Shashank Khaitan teams up with Varun Dhawan and Alia Bhatt in Badrinath ki Dulhaniya, the follow up to Humpty Sharma ki Dulhaniya. After successfully parodying and at the same time paying homage to DDLJ, Khaitan Dhawan and Bhatt take on the runaway bride trope.
Tackling the social evils of dowry, gender discrimination and overbearing patriarchy the movie never once feels heavy or preachy. The movie hits every right note from the word go. We are introduced to Varun Dhawan as Badrinath Bansal, the second son of Ambarnath Bansal. Badri works as the loan collector for his money lender father. He runs into Vaidehi, played by Alia Bhatt at a wedding where he has gone to collect the money from one of his father’s debtors. What ensues is Badri’s earnest attempt at wooing Vaidehi who playfully and then forcefully rebuffs his advances.
Alia Bhatt is fantastic and lights up the screen every time she is on the screen. She exhibits the full range of emotion from the playful and taunting to vulnerable and emotional, from the stubborn to acquiescent. With every movie she grows more assured and keeps surprising with the effortlessness with which she essays each role. To me the reign of Deepika Padukone is over and it is now the era of Alia and long may she reign!
As much as I love Alia in everything she does this movie belongs to Varun Dhawan. It’s his energy which lifts this from being a run of the mill romance. His Badri is a perfect buffoon but with a heart of gold. Torn between an unrequited romance and an overbearing father Varun excels in every scene he is in. It is his innate sense of childlike innocence that makes the funny scenes funnier and the emotional ones more heart-breaking. Varun is ably supported by Sahil Vaid as Somdev his best friend. TV actor Shweta Prasad is superbly cast as Urmila Bansal the wife of Badri’s elder brother Alok Bansal also wonderfully played by Yash Sinha. Swandan Kirkire the lyricist plays Vaidehi’s hapless father and Rituraj Singh plays Badri’s father with suitable rage.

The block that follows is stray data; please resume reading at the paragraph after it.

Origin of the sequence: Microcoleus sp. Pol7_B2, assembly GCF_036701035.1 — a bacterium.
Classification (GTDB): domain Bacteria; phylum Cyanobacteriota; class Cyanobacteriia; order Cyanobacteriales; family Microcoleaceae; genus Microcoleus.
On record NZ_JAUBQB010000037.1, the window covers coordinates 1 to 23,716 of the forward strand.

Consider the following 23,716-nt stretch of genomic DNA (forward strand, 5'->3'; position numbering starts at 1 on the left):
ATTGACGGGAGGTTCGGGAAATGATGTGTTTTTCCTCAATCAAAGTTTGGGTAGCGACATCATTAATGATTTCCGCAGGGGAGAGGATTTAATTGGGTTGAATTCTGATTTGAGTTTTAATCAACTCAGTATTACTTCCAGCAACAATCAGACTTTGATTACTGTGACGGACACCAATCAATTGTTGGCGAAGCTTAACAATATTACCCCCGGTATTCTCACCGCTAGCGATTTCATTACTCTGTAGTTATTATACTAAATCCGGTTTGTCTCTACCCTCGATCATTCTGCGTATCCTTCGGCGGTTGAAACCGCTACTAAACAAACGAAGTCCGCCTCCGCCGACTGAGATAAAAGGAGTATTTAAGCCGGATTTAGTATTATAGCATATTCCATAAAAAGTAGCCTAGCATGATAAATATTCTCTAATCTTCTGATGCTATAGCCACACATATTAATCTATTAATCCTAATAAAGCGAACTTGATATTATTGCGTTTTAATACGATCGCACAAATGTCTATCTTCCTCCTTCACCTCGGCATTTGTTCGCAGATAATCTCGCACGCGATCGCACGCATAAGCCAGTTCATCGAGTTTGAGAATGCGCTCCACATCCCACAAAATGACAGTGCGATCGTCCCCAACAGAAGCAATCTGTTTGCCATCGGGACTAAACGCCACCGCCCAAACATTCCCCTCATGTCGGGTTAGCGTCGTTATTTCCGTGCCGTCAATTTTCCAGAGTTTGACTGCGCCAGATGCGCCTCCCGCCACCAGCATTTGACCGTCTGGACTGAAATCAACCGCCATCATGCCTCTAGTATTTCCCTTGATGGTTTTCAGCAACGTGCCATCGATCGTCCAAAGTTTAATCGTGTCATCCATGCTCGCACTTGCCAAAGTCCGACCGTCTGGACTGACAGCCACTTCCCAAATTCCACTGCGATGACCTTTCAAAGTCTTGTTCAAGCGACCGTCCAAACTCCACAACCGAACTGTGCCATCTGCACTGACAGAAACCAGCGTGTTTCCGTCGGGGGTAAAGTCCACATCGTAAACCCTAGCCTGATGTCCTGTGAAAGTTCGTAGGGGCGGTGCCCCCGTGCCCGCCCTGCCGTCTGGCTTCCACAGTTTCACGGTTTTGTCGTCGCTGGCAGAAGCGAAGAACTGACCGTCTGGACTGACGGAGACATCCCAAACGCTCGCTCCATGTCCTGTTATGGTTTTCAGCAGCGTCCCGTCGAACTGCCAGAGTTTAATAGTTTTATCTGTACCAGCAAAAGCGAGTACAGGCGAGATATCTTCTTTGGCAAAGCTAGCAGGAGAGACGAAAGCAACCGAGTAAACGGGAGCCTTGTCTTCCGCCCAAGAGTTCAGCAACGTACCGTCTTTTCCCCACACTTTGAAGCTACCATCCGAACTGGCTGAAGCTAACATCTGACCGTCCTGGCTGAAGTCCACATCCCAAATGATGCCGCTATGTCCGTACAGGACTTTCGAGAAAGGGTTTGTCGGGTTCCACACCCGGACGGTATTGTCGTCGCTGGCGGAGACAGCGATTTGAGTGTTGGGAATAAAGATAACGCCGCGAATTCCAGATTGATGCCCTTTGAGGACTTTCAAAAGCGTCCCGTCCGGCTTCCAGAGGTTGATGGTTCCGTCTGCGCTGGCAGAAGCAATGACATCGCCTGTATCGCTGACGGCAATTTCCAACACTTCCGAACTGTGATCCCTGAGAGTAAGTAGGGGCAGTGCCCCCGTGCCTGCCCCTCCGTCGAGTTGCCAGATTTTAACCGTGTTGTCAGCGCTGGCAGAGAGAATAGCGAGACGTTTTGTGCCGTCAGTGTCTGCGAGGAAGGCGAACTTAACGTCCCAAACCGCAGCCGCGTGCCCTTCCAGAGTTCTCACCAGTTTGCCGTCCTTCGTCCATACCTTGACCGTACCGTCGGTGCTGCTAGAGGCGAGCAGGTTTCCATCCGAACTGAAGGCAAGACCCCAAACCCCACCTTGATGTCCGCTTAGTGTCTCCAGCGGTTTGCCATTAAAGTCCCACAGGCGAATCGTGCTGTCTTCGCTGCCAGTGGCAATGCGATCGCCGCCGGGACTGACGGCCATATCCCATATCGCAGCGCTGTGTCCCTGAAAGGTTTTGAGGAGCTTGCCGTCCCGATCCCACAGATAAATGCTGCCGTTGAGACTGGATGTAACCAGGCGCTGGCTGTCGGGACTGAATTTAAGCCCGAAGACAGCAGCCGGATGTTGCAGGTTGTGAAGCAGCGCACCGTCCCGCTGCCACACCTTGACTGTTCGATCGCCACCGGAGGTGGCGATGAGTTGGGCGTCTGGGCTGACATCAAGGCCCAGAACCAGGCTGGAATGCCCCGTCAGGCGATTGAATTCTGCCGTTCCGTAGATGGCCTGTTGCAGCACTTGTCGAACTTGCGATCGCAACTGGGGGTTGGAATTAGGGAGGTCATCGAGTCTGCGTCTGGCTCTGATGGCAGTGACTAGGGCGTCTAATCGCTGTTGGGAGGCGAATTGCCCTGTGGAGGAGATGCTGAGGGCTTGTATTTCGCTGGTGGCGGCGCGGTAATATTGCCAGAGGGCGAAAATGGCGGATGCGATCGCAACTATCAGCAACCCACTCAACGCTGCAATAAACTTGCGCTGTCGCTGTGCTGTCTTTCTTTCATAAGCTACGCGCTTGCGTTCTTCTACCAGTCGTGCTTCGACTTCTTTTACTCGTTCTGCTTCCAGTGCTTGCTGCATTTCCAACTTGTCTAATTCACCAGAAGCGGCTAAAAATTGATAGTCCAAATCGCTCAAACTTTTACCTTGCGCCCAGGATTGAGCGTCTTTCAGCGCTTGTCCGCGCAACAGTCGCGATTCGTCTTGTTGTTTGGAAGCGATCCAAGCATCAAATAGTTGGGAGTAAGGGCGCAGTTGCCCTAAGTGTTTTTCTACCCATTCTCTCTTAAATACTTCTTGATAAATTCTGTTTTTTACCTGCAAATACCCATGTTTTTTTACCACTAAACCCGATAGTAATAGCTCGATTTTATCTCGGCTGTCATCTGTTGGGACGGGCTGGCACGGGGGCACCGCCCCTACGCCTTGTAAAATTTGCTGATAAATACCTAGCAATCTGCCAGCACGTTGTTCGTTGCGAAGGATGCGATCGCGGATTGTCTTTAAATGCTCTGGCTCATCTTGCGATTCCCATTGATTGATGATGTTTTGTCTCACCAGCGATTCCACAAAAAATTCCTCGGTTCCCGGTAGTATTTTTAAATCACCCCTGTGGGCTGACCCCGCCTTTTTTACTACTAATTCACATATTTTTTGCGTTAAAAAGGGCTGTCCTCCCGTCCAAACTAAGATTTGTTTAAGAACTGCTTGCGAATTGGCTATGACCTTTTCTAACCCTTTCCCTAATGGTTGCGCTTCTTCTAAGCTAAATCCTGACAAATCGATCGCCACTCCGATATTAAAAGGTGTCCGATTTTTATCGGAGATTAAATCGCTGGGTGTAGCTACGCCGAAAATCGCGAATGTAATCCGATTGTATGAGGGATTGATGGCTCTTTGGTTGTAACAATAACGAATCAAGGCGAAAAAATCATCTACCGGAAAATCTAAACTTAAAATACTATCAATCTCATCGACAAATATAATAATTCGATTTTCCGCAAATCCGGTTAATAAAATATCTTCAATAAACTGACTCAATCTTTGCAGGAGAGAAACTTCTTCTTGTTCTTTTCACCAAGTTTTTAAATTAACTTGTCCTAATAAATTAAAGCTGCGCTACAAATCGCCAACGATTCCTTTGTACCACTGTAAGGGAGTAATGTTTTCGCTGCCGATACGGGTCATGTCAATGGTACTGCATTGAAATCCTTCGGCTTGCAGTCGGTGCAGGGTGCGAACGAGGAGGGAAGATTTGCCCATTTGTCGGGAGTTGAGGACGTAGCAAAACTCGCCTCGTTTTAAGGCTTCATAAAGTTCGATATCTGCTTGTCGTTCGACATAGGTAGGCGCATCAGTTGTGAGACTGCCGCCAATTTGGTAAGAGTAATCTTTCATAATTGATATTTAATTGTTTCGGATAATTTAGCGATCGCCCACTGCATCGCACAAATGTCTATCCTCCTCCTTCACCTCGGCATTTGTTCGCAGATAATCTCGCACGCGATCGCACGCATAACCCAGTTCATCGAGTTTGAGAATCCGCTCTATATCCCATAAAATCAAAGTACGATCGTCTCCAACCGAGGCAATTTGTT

The traditional Bollywood tropes which were mostly cheesily executed when Karan Johar was directing are now masterfully deployed with him in the producer capacity and Shashank Khaitan as the director. And surprisingly they even make a remixed Tamma Tamma work without losing the 90’s charm and updating it with the mannequin challenge for the millennials. The only trick they missed was having Madhuri Dixit make a cameo in the song itself. That would have made this old Madhuri fan jump up with joy.
This is a fun movie that is immensely entertaining to watch. It has a serious message at its heart but it never once gets sermonise-y, it does not take itself seriously and yet manages to make the point it never set out to make. Fast paced, beautifully shot and exquisitely acted this one is not to be missed. Cannot wait for the next outing of Varun and his Dulhaniya in a new avatar.